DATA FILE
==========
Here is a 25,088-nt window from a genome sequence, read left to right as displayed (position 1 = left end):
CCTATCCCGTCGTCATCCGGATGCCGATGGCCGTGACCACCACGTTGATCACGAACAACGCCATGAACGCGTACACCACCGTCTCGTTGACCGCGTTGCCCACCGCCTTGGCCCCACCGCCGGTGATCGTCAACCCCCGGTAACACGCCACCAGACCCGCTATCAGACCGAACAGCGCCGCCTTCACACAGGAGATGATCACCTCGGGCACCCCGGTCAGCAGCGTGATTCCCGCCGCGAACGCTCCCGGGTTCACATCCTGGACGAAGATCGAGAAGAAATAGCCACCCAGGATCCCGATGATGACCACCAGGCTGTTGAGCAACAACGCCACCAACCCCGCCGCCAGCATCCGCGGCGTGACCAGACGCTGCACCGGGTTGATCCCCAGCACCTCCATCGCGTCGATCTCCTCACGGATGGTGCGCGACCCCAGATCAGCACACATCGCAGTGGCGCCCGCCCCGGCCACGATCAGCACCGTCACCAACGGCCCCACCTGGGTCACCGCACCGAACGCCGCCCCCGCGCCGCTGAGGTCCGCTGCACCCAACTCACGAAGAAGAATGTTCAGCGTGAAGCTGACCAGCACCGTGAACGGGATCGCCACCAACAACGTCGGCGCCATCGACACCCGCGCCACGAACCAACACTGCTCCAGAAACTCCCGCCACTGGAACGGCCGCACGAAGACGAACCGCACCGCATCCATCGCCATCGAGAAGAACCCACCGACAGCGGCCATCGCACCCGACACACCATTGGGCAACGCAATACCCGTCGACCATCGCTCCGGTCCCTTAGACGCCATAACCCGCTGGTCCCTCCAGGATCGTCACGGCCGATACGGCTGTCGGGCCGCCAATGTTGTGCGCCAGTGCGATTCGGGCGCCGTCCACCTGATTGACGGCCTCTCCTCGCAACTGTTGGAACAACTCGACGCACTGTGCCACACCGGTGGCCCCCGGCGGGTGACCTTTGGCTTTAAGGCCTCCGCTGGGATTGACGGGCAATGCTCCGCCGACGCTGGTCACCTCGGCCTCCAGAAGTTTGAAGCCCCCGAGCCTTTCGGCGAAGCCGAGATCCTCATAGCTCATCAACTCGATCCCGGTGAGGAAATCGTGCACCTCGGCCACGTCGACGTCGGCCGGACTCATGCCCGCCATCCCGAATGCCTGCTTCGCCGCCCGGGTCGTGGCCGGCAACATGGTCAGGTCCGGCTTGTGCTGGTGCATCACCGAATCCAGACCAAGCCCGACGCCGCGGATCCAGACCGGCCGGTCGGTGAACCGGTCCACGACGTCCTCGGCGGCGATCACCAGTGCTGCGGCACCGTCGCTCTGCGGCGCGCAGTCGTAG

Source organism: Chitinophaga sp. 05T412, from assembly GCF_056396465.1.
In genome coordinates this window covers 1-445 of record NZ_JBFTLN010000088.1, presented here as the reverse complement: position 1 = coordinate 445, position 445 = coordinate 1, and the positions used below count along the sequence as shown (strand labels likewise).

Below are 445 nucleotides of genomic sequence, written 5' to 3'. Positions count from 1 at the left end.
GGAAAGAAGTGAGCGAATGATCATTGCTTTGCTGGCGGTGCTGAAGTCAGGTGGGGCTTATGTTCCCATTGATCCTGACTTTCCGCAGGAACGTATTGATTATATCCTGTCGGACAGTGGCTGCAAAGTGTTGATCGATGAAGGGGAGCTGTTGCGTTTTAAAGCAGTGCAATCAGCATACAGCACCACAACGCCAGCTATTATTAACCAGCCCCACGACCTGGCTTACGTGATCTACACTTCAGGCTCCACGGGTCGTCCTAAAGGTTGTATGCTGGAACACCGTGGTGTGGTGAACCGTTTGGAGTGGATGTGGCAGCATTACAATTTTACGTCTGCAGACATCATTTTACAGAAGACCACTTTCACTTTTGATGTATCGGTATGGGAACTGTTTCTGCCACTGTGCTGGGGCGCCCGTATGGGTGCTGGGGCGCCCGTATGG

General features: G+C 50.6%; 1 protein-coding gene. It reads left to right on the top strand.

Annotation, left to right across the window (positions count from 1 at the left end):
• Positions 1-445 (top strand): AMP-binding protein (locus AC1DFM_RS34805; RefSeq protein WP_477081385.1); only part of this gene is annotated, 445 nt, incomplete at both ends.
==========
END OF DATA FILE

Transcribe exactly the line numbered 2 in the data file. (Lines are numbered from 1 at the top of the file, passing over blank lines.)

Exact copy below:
CCTATCCCGTCGTCATCCGGATGCCGATGGCCGTGACCACCACGTTGATCACGAACAACGCCATGAACGCGTACACCACCGTCTCGTTGACCGCGTTGCCCACCGCCTTGGCCCCACCGCCGGTGATCGTCAACCCCCGGTAACACGCCACCAGACCCGCTATCAGACCGAACAGCGCCGCCTTCACACAGGAGATGATCACCTCGGGCACCCCGGTCAGCAGCGTGATTCCCGCCGCGAACGCTCCCGGGTTCACATCCTGGACGAAGATCGAGAAGAAATAGCCACCCAGGATCCCGATGATGACCACCAGGCTGTTGAGCAACAACGCCACCAACCCCGCCGCCAGCATCCGCGGCGTGACCAGACGCTGCACCGGGTTGATCCCCAGCACCTCCATCGCGTCGATCTCCTCACGGATGGTGCGCGACCCCAGATCAGCACACATCGCAGTGGCGCCCGCCCCGGCCACGATCAGCACCGTCACCAACGGCCCCACCTGGGTCACCGCACCGAACGCCGCCCCCGCGCCGCTGAGGTCCGCTGCACCCAACTCACGAAGAAGAATGTTCAGCGTGAAGCTGACCAGCACCGTGAACGGGATCGCCACCAACAACGTCGGCGCCATCGACACCCGCGCCACGAACCAACACTGCTCCAGAAACTCCCGCCACTGGAACGGCCGCACGAAGACGAACCGCACCGCATCCATCGCCATCGAGAAGAACCCACCGACAGCGGCCATCGCACCCGACACACCATTGGGCAACGCAATACCCGTCGACCATCGCTCCGGTCCCTTAGACGCCATAACCCGCTGGTCCCTCCAGGATCGTCACGGCCGATACGGCTGTCGGGCCGCCAATGTTGTGCGCCAGTGCGATTCGGGCGCCGTCCACCTGATTGACGGCCTCTCCTCGCAACTGTTGGAACAACTCGACGCACTGTGCCACACCGGTGGCCCCCGGCGGGTGACCTTTGGCTTTAAGGCCTCCGCTGGGATTGACGGGCAATGCTCCGCCGACGCTGGTCACCTCGGCCTCCAGAAGTTTGAAGCCCCCGAGCCTTTCGGCGAAGCCGAGATCCTCATAGCTCATCAACTCGATCCCGGTGAGGAAATCGTGCACCTCGGCCACGTCGACGTCGGCCGGACTCATGCCCGCCATCCCGAATGCCTGCTTCGCCGCCCGGGTCGTGGCCGGCAACATGGTCAGGTCCGGCTTGTGCTGGTGCATCACCGAATCCAGACCAAGCCCGACGCCGCGGATCCAGACCGGCCGGTCGGTGAACCGGTCCACGACGTCCTCGGCGGCGATCACCAGTGCTGCGGCACCGTCGCTCTGCGGCGCGCAGTCGTAG